LOCATION: United States Patent and Trademark Office
DOCKET NO.: 12-398
DECIDED BY: Roberts Court (2010-2016)
LOWER COURT: United States Court of Appeals for the Federal Circuit
CITATION: 569 US (2013)
GRANTED: Nov 30, 2012
ARGUED: Apr 15, 2013
DECIDED: Jun 13, 2013
Christopher A. Hansen – for the petitioners
Donald B. Verrilli, Jr. – Solicitor General, Department of Justice, as amicus curiae
Gregory A. Castanias – for the respondents
Facts of the case
The Association for Molecular Pathology along with several other medical associations, doctors and patients sued the United States Patent and Trademark Office (USPTO) and Myriad Genetics to challenge several patents related to human genetics. The patents cover the BRCA1 and BRCA2 genes and certain mutations that indicate a high risk of developing breast cancer. The suit also challenged several method patents covering diagnostic screening for the genes. Myriad argued that once a gene is isolated, and therefore distinguishable from other genes, it could be patented. By patenting the genes, Myriad had exclusive control over diagnostic testing and further scientific research for the BRCA genes. Petitioners argued that patenting those genes violated §101 the Patent Act because they were products of nature. They also argued that the patents limit scientific progress. §101 limits patents to “any new and useful process, machine, manufacture, or composition of matter, or any new and useful improvement thereof.”
The district court granted summary judgment in favor of petitioners, holding that isolating a gene does not alter its naturally occurring fundamental qualities. The U.S. Court of Appeals for the Federal Circuit reversed, holding that isolated genes are chemically distinct from their natural state in the human body. In March 2012, Petitioners sought certiorari; the U.S. Supreme Court vacated the Federal Circuit judgment and remanded for further consideration in light ofMayo Collective Services v. Prometheus Laboratories. On remand, the Federal Circuit again upheld the patentability of the BRCA genes.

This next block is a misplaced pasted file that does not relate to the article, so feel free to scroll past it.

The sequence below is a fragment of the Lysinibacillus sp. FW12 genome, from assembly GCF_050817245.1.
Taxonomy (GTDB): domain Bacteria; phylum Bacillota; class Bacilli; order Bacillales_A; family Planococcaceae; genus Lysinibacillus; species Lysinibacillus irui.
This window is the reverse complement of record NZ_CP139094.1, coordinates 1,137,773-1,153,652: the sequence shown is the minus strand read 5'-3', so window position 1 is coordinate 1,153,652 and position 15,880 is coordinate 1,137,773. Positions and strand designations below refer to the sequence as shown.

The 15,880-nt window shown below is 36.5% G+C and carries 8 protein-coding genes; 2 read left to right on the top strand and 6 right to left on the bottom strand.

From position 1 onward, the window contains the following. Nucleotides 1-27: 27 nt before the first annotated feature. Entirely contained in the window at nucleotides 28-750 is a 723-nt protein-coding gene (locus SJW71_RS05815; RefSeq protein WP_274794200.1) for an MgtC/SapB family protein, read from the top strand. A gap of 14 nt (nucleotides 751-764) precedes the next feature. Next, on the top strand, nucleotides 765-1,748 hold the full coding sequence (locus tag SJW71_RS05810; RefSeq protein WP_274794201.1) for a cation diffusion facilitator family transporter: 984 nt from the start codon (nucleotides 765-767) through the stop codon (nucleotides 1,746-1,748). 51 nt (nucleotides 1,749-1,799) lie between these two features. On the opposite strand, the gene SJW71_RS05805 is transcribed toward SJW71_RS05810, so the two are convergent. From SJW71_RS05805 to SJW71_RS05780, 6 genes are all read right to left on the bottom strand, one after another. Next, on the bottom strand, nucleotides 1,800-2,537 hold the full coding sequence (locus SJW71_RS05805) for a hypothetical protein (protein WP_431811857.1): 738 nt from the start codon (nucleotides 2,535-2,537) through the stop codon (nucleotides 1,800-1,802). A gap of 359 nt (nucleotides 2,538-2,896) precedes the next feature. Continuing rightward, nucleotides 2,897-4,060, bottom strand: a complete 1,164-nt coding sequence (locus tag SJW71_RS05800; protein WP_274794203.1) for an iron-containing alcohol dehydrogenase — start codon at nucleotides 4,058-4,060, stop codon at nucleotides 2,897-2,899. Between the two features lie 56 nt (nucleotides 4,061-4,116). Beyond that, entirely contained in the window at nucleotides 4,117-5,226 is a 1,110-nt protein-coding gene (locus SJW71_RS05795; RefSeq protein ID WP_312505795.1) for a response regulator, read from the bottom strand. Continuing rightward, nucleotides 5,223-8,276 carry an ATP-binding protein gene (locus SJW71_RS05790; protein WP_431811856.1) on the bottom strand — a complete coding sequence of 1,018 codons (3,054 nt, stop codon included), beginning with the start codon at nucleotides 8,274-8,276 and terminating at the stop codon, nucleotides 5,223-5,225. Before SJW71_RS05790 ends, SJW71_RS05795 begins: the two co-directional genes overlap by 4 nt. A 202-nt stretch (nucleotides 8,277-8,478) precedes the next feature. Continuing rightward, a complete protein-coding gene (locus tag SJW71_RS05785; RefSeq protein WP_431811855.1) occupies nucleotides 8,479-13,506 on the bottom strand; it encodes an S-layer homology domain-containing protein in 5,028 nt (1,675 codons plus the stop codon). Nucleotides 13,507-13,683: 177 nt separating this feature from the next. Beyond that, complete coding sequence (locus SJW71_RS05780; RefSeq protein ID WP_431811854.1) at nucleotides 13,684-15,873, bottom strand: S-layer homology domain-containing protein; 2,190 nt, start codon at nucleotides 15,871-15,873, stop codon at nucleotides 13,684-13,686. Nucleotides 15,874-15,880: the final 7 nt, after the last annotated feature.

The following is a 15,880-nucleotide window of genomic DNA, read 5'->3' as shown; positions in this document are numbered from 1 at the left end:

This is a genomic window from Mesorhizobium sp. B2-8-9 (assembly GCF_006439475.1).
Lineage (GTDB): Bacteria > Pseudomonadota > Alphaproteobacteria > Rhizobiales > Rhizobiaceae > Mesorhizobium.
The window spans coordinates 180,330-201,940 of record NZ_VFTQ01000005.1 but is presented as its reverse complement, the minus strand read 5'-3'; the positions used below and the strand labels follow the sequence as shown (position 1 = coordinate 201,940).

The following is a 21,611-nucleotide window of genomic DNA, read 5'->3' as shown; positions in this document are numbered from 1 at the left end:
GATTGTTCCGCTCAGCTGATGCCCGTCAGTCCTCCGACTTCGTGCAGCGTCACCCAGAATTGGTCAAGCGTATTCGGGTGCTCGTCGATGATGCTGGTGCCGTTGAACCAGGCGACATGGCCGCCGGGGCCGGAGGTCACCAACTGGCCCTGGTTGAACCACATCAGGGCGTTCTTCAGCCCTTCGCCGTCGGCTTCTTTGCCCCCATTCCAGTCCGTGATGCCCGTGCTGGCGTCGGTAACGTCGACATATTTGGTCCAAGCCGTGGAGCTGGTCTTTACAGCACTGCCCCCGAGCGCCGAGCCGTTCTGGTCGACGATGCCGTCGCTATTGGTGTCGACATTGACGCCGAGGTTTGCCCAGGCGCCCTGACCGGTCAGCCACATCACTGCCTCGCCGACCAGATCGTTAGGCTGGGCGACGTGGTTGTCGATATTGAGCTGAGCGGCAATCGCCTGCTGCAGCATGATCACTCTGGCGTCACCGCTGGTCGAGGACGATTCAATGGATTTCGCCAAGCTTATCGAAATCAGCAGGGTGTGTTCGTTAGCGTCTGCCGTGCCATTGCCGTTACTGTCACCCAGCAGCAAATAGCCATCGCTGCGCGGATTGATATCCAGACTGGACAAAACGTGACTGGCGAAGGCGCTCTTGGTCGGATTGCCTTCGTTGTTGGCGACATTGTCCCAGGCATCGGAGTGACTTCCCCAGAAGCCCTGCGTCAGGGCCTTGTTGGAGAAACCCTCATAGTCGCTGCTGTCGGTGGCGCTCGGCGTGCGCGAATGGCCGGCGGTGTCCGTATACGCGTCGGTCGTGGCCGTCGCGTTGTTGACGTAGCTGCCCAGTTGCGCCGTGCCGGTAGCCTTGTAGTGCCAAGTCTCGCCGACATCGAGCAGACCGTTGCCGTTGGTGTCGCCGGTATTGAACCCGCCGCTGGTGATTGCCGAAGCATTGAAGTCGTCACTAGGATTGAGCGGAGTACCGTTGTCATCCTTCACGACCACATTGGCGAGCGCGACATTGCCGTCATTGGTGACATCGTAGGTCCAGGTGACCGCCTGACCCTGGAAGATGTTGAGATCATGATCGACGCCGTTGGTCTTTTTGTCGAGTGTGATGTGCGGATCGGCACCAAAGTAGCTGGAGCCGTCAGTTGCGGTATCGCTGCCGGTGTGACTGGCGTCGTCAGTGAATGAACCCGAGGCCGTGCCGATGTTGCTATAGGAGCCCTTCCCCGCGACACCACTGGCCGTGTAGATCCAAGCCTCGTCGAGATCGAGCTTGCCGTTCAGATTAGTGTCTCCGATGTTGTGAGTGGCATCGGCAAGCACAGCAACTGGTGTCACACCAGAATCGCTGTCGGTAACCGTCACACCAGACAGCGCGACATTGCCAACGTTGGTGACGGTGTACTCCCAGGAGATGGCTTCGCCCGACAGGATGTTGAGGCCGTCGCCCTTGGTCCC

Does §101 of the Patent Act allow patents on human genes?
Media for Association for Molecular Pathology v. Myriad Genetics
Audio Transcription for Opinion Announcement – June 13, 2013 in Association for Molecular Pathology v. Myriad Genetics
John G. Roberts, Jr.:
Justice Thomas has our opinion this morning in case 12 -398, the Association for Molecular Pathology versus Myriad Genetics.
This case comes to us on a writ of certiorari to United States Court of Appeals for the Federal Circuit.
Each human gene is encoded with DNA, or as DNA which takes the shape of a double helix.
DNA is used to create strings of Amino acids that build proteins in the body.
Scientists can extract DNA from cells and isolate specific segments.
They can also synthetically creates strands of DNA containing only the portions of DNA that are actually used to create strings of amino acids.
These synthetic DNA molecules are known as complimentary DNA or cDNA.
The question in this case is whether DNA and cDNA are eligible for patent protection.
Respondent Myriad Genetics, found the precise sequence and location of the human genome of two genes or on the human genome of two genes called BRCA1 and BRCA2.
Mutations in these genes are dramatic or can dramatically increase the risk of breast and ovarian cancers developing.